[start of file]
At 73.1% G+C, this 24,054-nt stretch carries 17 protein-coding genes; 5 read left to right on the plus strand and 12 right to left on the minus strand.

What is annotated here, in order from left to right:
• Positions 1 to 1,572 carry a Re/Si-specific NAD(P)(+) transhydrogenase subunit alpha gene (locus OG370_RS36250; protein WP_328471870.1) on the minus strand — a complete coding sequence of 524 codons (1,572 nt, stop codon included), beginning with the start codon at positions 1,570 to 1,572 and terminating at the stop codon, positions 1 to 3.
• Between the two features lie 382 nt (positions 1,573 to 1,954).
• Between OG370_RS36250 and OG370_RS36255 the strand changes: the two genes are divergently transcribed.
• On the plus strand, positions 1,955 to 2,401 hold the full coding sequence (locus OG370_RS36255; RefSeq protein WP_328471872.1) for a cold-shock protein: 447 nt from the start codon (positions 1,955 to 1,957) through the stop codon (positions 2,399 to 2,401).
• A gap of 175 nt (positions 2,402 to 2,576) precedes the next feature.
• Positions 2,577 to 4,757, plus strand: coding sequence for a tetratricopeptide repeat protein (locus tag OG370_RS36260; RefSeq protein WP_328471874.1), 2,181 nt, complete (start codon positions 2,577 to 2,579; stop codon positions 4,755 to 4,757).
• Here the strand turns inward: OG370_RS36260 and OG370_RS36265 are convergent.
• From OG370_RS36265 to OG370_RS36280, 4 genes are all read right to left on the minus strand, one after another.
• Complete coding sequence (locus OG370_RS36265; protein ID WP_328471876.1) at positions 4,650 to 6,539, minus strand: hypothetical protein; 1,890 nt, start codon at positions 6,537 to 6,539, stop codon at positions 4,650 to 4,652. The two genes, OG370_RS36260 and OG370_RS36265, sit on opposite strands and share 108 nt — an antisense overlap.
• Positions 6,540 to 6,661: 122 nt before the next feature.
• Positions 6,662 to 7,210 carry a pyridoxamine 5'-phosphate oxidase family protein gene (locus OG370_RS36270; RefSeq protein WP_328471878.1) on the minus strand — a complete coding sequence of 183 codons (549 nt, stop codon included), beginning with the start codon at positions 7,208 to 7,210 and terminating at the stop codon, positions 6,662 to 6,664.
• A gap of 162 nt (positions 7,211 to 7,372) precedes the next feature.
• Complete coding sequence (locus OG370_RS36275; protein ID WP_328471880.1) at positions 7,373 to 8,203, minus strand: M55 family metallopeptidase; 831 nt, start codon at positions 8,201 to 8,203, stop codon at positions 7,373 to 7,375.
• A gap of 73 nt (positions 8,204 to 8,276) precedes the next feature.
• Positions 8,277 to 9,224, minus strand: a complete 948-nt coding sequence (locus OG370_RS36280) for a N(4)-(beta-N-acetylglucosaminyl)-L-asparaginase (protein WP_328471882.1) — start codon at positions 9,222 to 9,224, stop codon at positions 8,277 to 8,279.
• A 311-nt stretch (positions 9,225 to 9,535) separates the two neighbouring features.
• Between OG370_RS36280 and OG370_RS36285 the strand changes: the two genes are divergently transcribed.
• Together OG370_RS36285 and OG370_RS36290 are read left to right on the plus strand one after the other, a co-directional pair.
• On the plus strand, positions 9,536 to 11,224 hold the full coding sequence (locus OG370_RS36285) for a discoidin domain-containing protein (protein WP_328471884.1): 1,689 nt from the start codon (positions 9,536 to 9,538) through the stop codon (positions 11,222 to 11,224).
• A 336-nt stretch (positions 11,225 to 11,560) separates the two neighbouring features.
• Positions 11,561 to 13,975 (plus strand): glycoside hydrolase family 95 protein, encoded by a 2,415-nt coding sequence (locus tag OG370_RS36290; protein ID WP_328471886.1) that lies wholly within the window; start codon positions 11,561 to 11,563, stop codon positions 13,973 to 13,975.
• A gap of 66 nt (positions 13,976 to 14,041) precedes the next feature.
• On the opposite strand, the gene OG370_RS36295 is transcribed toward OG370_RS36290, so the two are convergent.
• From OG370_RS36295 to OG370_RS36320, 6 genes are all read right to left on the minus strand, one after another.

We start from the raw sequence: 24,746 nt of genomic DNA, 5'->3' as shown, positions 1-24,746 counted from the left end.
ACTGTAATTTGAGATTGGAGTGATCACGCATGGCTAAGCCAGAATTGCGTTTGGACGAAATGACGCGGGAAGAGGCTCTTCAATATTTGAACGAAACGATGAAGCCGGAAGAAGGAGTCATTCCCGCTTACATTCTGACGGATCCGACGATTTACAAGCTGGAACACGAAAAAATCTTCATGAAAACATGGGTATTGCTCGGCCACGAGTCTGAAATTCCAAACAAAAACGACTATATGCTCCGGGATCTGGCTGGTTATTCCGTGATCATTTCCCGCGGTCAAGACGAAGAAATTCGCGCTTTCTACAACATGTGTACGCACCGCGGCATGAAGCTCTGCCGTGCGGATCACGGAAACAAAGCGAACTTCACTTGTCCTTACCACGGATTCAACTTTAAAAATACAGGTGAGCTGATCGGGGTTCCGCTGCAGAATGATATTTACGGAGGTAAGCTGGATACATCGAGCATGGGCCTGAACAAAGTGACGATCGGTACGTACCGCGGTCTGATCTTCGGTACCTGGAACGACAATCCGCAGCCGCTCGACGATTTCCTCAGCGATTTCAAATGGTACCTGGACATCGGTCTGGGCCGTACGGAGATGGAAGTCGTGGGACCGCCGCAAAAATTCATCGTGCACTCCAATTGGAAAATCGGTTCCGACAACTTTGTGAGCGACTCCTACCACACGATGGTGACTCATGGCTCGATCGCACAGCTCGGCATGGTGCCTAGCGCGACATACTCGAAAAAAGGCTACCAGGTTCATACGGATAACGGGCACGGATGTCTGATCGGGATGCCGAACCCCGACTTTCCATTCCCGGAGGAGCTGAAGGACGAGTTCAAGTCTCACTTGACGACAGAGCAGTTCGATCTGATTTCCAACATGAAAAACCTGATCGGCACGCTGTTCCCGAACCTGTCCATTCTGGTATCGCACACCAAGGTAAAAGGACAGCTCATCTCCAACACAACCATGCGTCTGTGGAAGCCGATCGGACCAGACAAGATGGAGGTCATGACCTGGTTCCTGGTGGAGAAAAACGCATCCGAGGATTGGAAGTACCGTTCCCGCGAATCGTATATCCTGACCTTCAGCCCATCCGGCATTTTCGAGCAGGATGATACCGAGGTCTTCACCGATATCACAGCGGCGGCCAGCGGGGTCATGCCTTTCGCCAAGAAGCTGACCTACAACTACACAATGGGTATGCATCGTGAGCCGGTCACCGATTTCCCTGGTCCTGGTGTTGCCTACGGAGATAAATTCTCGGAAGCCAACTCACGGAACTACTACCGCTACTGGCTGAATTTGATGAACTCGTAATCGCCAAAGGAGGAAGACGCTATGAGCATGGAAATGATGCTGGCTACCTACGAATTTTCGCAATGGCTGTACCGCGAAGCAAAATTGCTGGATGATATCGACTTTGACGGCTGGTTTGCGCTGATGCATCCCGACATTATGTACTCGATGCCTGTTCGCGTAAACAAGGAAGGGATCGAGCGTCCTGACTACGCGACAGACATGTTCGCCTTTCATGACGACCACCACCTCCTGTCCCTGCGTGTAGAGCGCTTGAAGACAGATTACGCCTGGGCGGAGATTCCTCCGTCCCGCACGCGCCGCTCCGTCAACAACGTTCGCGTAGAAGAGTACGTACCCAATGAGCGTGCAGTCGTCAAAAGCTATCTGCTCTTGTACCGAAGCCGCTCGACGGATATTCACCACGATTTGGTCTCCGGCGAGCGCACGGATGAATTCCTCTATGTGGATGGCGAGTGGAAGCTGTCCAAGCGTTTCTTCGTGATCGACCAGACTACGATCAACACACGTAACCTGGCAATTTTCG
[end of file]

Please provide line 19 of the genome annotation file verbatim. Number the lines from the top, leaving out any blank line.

• Between OG370_RS36280 and OG370_RS36285 the strand changes: the two genes are divergently transcribed.